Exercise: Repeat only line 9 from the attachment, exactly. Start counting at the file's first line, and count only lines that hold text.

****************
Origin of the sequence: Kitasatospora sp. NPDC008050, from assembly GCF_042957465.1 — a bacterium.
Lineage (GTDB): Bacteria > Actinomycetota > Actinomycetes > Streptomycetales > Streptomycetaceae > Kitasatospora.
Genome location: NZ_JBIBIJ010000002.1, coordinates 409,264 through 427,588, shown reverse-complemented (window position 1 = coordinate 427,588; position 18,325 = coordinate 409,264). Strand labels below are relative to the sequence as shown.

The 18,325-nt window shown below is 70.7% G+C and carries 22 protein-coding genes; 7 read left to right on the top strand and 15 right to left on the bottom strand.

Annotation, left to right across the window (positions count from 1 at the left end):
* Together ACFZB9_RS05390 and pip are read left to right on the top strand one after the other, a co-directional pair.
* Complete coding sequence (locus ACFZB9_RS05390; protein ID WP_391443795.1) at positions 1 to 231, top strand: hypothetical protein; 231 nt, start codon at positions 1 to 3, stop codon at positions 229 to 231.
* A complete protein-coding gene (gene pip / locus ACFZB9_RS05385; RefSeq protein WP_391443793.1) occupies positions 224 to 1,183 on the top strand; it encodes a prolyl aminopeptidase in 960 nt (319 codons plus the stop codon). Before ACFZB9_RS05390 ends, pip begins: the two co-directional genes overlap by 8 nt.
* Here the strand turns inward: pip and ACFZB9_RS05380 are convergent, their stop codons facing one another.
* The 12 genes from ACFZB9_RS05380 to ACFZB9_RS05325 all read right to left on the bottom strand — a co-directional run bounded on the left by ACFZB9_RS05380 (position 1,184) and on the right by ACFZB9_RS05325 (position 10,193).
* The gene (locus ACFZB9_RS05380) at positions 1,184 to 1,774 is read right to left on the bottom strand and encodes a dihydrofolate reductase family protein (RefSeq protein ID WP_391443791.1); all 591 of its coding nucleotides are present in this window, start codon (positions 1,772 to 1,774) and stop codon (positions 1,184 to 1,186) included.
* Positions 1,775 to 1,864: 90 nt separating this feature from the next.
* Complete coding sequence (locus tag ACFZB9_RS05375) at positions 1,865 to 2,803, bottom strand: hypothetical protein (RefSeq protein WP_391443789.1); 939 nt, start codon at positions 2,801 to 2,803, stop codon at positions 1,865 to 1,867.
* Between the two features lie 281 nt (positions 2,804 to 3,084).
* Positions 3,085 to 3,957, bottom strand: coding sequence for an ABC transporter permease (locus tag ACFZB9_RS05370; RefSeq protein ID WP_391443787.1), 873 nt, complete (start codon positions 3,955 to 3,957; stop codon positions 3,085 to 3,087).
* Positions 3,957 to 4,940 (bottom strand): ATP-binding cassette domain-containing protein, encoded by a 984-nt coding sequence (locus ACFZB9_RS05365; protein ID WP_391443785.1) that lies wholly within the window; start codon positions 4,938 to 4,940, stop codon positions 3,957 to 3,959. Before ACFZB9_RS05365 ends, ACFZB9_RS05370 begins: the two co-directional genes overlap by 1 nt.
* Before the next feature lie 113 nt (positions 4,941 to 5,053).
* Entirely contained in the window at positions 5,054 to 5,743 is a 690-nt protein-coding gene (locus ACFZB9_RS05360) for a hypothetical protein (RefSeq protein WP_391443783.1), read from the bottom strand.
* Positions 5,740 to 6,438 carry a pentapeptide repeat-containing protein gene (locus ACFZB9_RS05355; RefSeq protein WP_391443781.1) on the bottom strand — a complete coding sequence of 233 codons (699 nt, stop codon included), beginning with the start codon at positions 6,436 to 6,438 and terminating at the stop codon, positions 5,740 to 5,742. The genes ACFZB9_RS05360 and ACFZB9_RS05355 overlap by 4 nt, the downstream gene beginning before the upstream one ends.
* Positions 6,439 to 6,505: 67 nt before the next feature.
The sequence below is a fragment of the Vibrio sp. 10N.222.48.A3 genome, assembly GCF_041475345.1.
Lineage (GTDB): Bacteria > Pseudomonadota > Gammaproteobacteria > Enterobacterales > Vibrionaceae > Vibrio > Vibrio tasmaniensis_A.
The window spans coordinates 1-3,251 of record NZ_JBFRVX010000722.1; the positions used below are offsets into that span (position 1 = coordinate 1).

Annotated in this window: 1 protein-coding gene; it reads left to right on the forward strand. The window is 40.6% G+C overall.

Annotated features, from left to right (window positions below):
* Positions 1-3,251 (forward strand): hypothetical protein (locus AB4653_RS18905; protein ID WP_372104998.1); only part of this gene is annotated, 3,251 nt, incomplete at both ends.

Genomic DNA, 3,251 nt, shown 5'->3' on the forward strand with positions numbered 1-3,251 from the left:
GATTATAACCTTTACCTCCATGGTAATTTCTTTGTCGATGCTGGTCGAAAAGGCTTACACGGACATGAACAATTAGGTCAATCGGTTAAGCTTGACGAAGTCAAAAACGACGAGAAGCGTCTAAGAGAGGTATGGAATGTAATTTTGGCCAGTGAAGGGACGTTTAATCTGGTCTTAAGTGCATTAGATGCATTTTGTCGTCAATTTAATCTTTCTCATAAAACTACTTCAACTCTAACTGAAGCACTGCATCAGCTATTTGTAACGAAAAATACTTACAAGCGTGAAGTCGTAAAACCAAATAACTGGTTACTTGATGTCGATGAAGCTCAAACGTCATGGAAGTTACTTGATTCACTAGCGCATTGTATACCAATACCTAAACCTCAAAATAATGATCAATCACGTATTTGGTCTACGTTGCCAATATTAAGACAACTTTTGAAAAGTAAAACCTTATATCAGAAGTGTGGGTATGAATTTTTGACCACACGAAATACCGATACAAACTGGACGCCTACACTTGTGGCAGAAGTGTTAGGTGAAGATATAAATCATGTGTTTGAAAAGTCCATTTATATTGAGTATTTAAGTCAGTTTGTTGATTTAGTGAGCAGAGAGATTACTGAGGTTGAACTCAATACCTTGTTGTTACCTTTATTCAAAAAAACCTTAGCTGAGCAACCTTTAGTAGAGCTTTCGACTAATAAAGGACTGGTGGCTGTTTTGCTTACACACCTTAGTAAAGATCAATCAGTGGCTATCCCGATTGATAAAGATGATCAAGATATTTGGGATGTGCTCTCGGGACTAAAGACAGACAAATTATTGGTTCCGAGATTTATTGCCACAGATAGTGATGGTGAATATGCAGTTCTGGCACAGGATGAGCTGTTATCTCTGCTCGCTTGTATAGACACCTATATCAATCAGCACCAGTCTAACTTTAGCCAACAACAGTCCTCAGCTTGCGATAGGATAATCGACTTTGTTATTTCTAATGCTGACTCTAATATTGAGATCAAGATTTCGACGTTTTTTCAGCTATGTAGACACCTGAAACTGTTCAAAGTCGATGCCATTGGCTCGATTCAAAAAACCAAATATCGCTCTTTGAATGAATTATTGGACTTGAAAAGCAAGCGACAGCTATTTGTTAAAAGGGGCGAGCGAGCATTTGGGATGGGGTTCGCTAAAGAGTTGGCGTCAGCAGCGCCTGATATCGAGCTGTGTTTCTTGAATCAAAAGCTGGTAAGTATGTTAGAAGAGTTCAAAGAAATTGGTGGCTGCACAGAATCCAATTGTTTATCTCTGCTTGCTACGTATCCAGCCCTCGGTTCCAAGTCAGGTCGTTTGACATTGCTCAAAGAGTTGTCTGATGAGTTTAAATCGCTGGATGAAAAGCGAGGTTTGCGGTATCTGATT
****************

* Here the strand turns inward: pip and ACFZB9_RS05380 are convergent, their stop codons facing one another.